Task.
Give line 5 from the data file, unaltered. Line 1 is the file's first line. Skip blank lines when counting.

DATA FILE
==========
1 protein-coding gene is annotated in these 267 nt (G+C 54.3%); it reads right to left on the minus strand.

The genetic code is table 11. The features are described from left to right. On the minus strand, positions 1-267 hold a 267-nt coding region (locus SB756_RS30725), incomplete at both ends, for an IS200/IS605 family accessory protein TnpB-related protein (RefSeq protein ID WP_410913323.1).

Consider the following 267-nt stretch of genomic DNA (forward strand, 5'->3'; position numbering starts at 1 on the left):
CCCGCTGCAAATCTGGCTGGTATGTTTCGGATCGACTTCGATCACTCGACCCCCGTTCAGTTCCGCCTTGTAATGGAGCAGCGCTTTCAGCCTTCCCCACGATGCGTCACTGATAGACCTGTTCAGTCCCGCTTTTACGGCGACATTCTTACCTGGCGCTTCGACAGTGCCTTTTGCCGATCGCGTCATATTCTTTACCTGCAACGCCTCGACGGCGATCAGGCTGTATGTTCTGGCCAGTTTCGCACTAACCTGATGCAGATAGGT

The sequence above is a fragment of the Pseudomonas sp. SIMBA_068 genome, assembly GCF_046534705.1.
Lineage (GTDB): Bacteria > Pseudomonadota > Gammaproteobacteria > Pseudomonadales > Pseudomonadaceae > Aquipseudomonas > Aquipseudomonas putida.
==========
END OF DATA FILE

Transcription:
The sequence above is a fragment of the Pseudomonas sp. SIMBA_068 genome, assembly GCF_046534705.1.